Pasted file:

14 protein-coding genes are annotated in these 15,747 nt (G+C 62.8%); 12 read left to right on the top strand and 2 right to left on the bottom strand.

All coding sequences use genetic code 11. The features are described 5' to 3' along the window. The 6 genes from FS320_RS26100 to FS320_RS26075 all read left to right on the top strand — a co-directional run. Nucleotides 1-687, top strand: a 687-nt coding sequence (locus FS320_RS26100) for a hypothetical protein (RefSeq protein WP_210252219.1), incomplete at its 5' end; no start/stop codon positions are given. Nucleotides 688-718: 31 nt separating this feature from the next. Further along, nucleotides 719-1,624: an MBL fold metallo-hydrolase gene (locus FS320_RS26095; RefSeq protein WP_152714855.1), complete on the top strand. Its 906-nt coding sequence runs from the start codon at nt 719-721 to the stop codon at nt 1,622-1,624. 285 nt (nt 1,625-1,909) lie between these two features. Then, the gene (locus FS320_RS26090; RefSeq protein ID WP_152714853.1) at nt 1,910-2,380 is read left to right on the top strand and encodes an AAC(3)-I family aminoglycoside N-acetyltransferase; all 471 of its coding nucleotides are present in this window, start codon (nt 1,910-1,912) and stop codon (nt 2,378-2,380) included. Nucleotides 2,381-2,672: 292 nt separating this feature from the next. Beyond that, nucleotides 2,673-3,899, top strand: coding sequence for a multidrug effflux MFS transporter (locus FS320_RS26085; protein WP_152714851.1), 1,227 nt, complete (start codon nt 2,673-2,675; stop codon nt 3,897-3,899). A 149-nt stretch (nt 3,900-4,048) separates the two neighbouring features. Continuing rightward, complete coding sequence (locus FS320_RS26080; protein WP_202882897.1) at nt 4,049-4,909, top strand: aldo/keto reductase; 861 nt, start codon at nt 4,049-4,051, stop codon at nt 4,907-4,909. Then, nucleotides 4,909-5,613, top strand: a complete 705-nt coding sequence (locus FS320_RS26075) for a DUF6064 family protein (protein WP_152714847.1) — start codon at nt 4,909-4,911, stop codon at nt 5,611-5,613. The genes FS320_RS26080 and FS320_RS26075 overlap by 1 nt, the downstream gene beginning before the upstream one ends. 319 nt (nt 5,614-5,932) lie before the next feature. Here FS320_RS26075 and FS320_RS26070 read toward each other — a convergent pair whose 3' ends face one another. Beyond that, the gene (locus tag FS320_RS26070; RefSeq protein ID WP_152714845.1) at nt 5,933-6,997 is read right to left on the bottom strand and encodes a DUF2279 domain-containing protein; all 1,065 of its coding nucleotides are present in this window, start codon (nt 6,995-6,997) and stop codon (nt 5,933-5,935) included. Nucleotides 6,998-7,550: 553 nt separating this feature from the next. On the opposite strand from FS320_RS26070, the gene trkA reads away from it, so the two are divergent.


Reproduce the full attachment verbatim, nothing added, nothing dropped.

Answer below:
14 protein-coding genes are annotated in these 15,747 nt (G+C 62.8%); 12 read left to right on the top strand and 2 right to left on the bottom strand.

All coding sequences use genetic code 11. The features are described 5' to 3' along the window. The 6 genes from FS320_RS26100 to FS320_RS26075 all read left to right on the top strand — a co-directional run. Nucleotides 1-687, top strand: a 687-nt coding sequence (locus FS320_RS26100) for a hypothetical protein (RefSeq protein WP_210252219.1), incomplete at its 5' end; no start/stop codon positions are given. Nucleotides 688-718: 31 nt separating this feature from the next. Further along, nucleotides 719-1,624: an MBL fold metallo-hydrolase gene (locus FS320_RS26095; RefSeq protein WP_152714855.1), complete on the top strand. Its 906-nt coding sequence runs from the start codon at nt 719-721 to the stop codon at nt 1,622-1,624. 285 nt (nt 1,625-1,909) lie between these two features. Then, the gene (locus FS320_RS26090; RefSeq protein ID WP_152714853.1) at nt 1,910-2,380 is read left to right on the top strand and encodes an AAC(3)-I family aminoglycoside N-acetyltransferase; all 471 of its coding nucleotides are present in this window, start codon (nt 1,910-1,912) and stop codon (nt 2,378-2,380) included. Nucleotides 2,381-2,672: 292 nt separating this feature from the next. Beyond that, nucleotides 2,673-3,899, top strand: coding sequence for a multidrug effflux MFS transporter (locus FS320_RS26085; protein WP_152714851.1), 1,227 nt, complete (start codon nt 2,673-2,675; stop codon nt 3,897-3,899). A 149-nt stretch (nt 3,900-4,048) separates the two neighbouring features. Continuing rightward, complete coding sequence (locus FS320_RS26080; protein WP_202882897.1) at nt 4,049-4,909, top strand: aldo/keto reductase; 861 nt, start codon at nt 4,049-4,051, stop codon at nt 4,907-4,909. Then, nucleotides 4,909-5,613, top strand: a complete 705-nt coding sequence (locus FS320_RS26075) for a DUF6064 family protein (protein WP_152714847.1) — start codon at nt 4,909-4,911, stop codon at nt 5,611-5,613. The genes FS320_RS26080 and FS320_RS26075 overlap by 1 nt, the downstream gene beginning before the upstream one ends. 319 nt (nt 5,614-5,932) lie before the next feature. Here FS320_RS26075 and FS320_RS26070 read toward each other — a convergent pair whose 3' ends face one another. Beyond that, the gene (locus tag FS320_RS26070; RefSeq protein ID WP_152714845.1) at nt 5,933-6,997 is read right to left on the bottom strand and encodes a DUF2279 domain-containing protein; all 1,065 of its coding nucleotides are present in this window, start codon (nt 6,995-6,997) and stop codon (nt 5,933-5,935) included. Nucleotides 6,998-7,550: 553 nt separating this feature from the next. On the opposite strand from FS320_RS26070, the gene trkA reads away from it, so the two are divergent.